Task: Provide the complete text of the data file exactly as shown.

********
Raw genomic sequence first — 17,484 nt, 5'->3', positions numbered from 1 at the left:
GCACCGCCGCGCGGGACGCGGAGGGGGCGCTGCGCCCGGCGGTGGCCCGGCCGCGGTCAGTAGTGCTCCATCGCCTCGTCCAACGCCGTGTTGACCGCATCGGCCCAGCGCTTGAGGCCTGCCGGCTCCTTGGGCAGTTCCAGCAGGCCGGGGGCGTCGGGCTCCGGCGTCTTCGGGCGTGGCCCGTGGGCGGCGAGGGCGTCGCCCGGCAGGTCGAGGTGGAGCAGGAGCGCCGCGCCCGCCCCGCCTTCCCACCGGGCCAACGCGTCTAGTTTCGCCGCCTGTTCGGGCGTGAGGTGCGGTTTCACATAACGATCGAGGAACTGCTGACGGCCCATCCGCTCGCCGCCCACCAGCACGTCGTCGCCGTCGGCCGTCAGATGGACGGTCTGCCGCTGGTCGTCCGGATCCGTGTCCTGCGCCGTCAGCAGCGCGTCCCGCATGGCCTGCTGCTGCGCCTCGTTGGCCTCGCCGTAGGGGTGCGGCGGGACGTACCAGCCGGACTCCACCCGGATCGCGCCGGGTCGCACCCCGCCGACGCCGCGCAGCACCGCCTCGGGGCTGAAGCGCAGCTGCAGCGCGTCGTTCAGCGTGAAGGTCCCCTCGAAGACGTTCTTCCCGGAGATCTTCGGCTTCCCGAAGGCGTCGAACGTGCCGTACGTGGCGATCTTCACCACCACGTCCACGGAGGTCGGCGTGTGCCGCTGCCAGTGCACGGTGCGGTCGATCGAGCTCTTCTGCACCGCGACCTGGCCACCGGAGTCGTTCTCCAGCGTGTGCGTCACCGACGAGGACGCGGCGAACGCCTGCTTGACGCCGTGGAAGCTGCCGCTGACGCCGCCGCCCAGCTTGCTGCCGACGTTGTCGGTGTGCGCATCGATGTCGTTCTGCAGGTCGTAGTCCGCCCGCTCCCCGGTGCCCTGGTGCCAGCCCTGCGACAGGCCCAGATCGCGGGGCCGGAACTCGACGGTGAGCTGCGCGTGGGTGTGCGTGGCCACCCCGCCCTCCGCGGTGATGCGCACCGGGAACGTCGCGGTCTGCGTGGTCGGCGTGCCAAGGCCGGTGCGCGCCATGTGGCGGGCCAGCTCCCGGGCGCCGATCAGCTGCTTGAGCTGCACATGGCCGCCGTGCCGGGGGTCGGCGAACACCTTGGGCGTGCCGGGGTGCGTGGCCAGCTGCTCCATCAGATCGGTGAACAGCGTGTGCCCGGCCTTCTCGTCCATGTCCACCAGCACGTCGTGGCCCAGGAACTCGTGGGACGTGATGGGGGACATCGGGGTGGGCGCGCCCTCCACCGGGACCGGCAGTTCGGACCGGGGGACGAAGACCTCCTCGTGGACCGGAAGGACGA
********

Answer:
Raw genomic sequence first — 17,484 nt, 5'->3', positions numbered from 1 at the left:
GCACCGCCGCGCGGGACGCGGAGGGGGCGCTGCGCCCGGCGGTGGCCCGGCCGCGGTCAGTAGTGCTCCATCGCCTCGTCCAACGCCGTGTTGACCGCATCGGCCCAGCGCTTGAGGCCTGCCGGCTCCTTGGGCAGTTCCAGCAGGCCGGGGGCGTCGGGCTCCGGCGTCTTCGGGCGTGGCCCGTGGGCGGCGAGGGCGTCGCCCGGCAGGTCGAGGTGGAGCAGGAGCGCCGCGCCCGCCCCGCCTTCCCACCGGGCCAACGCGTCTAGTTTCGCCGCCTGTTCGGGCGTGAGGTGCGGTTTCACATAACGATCGAGGAACTGCTGACGGCCCATCCGCTCGCCGCCCACCAGCACGTCGTCGCCGTCGGCCGTCAGATGGACGGTCTGCCGCTGGTCGTCCGGATCCGTGTCCTGCGCCGTCAGCAGCGCGTCCCGCATGGCCTGCTGCTGCGCCTCGTTGGCCTCGCCGTAGGGGTGCGGCGGGACGTACCAGCCGGACTCCACCCGGATCGCGCCGGGTCGCACCCCGCCGACGCCGCGCAGCACCGCCTCGGGGCTGAAGCGCAGCTGCAGCGCGTCGTTCAGCGTGAAGGTCCCCTCGAAGACGTTCTTCCCGGAGATCTTCGGCTTCCCGAAGGCGTCGAACGTGCCGTACGTGGCGATCTTCACCACCACGTCCACGGAGGTCGGCGTGTGCCGCTGCCAGTGCACGGTGCGGTCGATCGAGCTCTTCTGCACCGCGACCTGGCCACCGGAGTCGTTCTCCAGCGTGTGCGTCACCGACGAGGACGCGGCGAACGCCTGCTTGACGCCGTGGAAGCTGCCGCTGACGCCGCCGCCCAGCTTGCTGCCGACGTTGTCGGTGTGCGCATCGATGTCGTTCTGCAGGTCGTAGTCCGCCCGCTCCCCGGTGCCCTGGTGCCAGCCCTGCGACAGGCCCAGATCGCGGGGCCGGAACTCGACGGTGAGCTGCGCGTGGGTGTGCGTGGCCACCCCGCCCTCCGCGGTGATGCGCACCGGGAACGTCGCGGTCTGCGTGGTCGGCGTGCCAAGGCCGGTGCGCGCCATGTGGCGGGCCAGCTCCCGGGCGCCGATCAGCTGCTTGAGCTGCACATGGCCGCCGTGCCGGGGGTCGGCGAACACCTTGGGCGTGCCGGGGTGCGTGGCCAGCTGCTCCATCAGATCGGTGAACAGCGTGTGCCCGGCCTTCTCGTCCATGTCCACCAGCACGTCGTGGCCCAGGAACTCGTGGGACGTGATGGGGGACATCGGGGTGGGCGCGCCCTCCACCGGGACCGGCAGTTCGGACCGGGGGACGAAGACCTCCTCGTGGACCGGAAGGACGA